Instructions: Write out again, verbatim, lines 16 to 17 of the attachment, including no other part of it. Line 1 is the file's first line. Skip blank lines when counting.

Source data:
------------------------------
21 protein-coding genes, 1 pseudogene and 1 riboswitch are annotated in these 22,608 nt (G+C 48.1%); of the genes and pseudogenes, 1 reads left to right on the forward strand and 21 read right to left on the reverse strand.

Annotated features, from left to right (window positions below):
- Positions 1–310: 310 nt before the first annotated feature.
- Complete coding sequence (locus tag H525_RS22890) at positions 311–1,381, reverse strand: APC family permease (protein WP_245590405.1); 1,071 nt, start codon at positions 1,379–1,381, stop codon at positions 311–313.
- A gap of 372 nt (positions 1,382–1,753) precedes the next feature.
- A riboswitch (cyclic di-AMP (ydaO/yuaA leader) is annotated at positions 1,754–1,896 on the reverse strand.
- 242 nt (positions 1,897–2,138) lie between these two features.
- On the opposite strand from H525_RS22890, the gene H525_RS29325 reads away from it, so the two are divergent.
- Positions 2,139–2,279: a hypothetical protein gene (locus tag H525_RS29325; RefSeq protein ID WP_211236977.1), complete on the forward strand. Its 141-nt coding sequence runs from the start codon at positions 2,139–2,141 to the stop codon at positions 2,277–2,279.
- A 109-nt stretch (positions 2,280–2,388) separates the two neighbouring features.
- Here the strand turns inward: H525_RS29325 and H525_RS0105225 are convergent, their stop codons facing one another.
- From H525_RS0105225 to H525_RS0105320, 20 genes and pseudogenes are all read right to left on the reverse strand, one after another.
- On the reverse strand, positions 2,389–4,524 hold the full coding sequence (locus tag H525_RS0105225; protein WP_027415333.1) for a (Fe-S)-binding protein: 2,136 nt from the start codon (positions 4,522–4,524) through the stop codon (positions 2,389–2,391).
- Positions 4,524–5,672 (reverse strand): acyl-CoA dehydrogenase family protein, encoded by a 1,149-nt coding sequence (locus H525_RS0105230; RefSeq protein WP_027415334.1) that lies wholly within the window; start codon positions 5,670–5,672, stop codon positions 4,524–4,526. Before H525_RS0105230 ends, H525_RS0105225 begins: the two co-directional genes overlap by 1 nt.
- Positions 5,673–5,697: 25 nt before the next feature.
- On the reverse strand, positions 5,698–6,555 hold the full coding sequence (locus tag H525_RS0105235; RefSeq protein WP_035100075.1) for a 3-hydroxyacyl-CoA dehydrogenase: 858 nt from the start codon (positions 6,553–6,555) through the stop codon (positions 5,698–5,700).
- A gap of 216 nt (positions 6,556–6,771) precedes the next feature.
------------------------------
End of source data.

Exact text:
- On the reverse strand, positions 5,698–6,555 hold the full coding sequence (locus tag H525_RS0105235; RefSeq protein WP_035100075.1) for a 3-hydroxyacyl-CoA dehydrogenase: 858 nt from the start codon (positions 6,553–6,555) through the stop codon (positions 5,698–5,700).
- A gap of 216 nt (positions 6,556–6,771) precedes the next feature.